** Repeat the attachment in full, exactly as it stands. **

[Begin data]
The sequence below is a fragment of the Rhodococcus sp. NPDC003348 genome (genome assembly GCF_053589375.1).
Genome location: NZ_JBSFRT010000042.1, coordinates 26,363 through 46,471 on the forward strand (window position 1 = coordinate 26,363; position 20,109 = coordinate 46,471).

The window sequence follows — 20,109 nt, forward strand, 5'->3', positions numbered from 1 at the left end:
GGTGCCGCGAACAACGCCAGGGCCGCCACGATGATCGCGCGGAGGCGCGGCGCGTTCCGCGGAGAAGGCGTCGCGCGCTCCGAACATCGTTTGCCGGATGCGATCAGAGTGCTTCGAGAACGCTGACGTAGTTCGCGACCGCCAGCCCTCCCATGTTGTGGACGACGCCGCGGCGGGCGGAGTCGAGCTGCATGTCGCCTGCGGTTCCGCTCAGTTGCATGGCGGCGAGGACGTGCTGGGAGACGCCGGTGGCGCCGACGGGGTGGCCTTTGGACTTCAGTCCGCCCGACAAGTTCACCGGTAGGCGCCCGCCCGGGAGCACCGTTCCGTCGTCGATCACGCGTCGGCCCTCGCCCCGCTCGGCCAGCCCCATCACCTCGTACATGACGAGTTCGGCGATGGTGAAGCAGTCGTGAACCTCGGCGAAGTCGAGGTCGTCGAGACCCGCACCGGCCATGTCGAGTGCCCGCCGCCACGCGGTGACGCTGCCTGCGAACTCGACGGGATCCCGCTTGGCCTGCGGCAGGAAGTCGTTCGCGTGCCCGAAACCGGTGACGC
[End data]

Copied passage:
The sequence below is a fragment of the Rhodococcus sp. NPDC003348 genome (genome assembly GCF_053589375.1).
Genome location: NZ_JBSFRT010000042.1, coordinates 26,363 through 46,471 on the forward strand (window position 1 = coordinate 26,363; position 20,109 = coordinate 46,471).

The window sequence follows — 20,109 nt, forward strand, 5'->3', positions numbered from 1 at the left end:
GGTGCCGCGAACAACGCCAGGGCCGCCACGATGATCGCGCGGAGGCGCGGCGCGTTCCGCGGAGAAGGCGTCGCGCGCTCCGAACATCGTTTGCCGGATGCGATCAGAGTGCTTCGAGAACGCTGACGTAGTTCGCGACCGCCAGCCCTCCCATGTTGTGGACGACGCCGCGGCGGGCGGAGTCGAGCTGCATGTCGCCTGCGGTTCCGCTCAGTTGCATGGCGGCGAGGACGTGCTGGGAGACGCCGGTGGCGCCGACGGGGTGGCCTTTGGACTTCAGTCCGCCCGACAAGTTCACCGGTAGGCGCCCGCCCGGGAGCACCGTTCCGTCGTCGATCACGCGTCGGCCCTCGCCCCGCTCGGCCAGCCCCATCACCTCGTACATGACGAGTTCGGCGATGGTGAAGCAGTCGTGAACCTCGGCGAAGTCGAGGTCGTCGAGACCCGCACCGGCCATGTCGAGTGCCCGCCGCCACGCGGTGACGCTGCCTGCGAACTCGACGGGATCCCGCTTGGCCTGCGGCAGGAAGTCGTTCGCGTGCCCGAAACCGGTGACGC